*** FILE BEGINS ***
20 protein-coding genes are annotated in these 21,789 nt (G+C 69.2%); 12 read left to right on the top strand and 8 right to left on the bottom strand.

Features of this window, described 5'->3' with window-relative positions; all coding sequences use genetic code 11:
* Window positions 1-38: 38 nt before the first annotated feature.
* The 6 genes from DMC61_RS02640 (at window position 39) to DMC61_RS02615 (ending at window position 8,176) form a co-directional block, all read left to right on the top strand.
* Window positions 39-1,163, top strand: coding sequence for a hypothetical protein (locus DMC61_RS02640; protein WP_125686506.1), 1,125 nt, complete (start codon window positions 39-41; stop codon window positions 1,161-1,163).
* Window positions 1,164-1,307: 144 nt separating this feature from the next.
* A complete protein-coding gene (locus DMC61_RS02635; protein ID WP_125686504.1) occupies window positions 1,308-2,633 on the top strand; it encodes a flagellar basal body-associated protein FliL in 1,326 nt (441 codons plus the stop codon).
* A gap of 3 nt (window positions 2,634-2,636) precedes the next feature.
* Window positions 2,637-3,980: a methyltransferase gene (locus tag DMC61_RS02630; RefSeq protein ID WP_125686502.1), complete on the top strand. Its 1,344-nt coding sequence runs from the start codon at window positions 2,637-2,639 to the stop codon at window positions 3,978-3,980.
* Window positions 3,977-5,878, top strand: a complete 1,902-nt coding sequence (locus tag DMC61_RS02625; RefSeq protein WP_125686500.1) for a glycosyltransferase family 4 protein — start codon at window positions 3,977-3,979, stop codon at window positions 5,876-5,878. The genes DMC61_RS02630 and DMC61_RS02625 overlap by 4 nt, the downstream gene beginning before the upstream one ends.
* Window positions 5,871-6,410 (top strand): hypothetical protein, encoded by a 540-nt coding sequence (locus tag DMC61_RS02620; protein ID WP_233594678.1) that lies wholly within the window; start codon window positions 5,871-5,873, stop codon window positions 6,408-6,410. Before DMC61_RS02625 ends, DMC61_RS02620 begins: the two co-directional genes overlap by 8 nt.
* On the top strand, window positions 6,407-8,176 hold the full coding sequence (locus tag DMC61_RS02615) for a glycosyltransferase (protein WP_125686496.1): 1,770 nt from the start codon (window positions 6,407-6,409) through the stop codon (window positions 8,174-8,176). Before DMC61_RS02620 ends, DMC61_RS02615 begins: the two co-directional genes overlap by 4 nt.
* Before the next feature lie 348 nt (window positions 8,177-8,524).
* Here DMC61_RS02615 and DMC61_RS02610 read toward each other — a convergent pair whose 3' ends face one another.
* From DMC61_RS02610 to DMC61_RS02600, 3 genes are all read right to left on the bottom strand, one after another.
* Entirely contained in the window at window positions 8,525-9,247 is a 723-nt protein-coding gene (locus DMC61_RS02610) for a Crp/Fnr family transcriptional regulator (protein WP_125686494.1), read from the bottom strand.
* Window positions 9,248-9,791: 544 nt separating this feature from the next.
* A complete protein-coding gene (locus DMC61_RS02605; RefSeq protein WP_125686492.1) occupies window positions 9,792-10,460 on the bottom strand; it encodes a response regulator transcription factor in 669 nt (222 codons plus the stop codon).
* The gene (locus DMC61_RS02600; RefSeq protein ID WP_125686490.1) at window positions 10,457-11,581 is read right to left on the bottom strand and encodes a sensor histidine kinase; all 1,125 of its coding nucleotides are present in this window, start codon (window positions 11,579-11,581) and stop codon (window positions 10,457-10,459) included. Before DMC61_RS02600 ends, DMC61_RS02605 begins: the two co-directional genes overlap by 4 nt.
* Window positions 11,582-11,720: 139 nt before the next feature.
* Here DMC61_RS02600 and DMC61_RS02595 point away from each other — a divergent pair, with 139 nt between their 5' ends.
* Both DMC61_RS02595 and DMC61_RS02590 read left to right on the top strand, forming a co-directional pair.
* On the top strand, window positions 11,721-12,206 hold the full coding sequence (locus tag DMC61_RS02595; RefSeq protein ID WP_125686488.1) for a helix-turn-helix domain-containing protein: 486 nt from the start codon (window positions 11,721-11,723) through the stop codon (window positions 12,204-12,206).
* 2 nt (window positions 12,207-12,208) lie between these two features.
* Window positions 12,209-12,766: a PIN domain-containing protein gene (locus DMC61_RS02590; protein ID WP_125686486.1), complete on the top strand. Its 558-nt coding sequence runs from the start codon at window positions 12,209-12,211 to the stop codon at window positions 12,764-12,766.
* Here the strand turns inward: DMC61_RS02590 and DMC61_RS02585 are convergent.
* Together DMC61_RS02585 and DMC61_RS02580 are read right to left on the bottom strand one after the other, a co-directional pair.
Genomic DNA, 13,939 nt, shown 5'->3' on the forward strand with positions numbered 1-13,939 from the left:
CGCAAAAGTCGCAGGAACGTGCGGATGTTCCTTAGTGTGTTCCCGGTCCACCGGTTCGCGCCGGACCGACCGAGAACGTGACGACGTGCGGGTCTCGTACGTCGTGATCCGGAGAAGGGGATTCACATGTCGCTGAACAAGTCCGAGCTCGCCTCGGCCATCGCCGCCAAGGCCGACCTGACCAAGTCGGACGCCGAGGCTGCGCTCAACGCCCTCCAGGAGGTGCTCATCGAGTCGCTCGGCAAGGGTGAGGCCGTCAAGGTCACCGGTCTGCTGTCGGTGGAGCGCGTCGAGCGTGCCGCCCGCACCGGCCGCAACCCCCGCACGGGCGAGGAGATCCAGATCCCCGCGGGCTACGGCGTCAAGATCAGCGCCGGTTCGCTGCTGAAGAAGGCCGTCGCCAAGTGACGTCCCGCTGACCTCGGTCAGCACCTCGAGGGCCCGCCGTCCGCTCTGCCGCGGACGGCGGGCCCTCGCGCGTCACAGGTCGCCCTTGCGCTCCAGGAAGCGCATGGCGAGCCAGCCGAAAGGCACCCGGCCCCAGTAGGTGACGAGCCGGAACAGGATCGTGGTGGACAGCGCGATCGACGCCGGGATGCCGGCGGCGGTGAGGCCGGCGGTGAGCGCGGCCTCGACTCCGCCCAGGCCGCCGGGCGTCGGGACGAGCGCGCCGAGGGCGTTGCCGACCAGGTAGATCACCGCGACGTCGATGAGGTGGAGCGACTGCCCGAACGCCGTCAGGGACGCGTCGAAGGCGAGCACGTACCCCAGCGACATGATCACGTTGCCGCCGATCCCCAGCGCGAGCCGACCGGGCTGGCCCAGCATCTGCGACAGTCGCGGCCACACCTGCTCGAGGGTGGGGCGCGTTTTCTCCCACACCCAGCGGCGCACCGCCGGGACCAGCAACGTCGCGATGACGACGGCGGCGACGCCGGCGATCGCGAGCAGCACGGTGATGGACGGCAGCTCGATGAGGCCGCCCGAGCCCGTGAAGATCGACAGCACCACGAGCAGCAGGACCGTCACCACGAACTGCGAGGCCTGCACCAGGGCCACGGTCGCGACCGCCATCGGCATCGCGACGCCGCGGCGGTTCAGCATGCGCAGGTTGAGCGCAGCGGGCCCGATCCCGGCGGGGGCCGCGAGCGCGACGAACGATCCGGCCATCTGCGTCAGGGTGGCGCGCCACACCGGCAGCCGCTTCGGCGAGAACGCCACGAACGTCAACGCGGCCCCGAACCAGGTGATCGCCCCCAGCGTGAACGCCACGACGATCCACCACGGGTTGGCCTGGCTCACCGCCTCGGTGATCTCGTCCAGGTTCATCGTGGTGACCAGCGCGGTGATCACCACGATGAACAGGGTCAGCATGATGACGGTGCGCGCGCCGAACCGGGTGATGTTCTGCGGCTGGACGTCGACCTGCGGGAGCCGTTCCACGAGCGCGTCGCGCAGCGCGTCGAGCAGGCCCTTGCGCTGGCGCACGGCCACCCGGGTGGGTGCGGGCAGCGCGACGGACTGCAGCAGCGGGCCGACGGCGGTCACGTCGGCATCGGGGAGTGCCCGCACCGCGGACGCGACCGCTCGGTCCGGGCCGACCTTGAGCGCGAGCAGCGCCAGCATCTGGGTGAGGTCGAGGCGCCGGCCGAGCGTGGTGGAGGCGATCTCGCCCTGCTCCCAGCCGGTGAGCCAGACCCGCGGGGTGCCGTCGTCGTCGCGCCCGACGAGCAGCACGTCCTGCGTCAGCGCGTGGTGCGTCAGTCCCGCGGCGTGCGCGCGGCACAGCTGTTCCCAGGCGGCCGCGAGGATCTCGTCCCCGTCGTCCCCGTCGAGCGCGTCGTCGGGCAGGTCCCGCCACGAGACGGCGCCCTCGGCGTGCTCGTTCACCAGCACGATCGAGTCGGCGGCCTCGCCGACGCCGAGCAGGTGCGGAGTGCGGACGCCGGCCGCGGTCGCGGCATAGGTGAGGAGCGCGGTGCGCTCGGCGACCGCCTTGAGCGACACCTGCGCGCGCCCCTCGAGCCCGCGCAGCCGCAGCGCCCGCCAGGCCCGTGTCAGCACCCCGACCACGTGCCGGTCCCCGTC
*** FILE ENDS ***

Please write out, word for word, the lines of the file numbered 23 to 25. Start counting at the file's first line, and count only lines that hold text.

* On the top strand, window positions 11,721-12,206 hold the full coding sequence (locus tag DMC61_RS02595; RefSeq protein ID WP_125686488.1) for a helix-turn-helix domain-containing protein: 486 nt from the start codon (window positions 11,721-11,723) through the stop codon (window positions 12,204-12,206).
* 2 nt (window positions 12,207-12,208) lie between these two features.
* Window positions 12,209-12,766: a PIN domain-containing protein gene (locus DMC61_RS02590; protein ID WP_125686486.1), complete on the top strand. Its 558-nt coding sequence runs from the start codon at window positions 12,209-12,211 to the stop codon at window positions 12,764-12,766.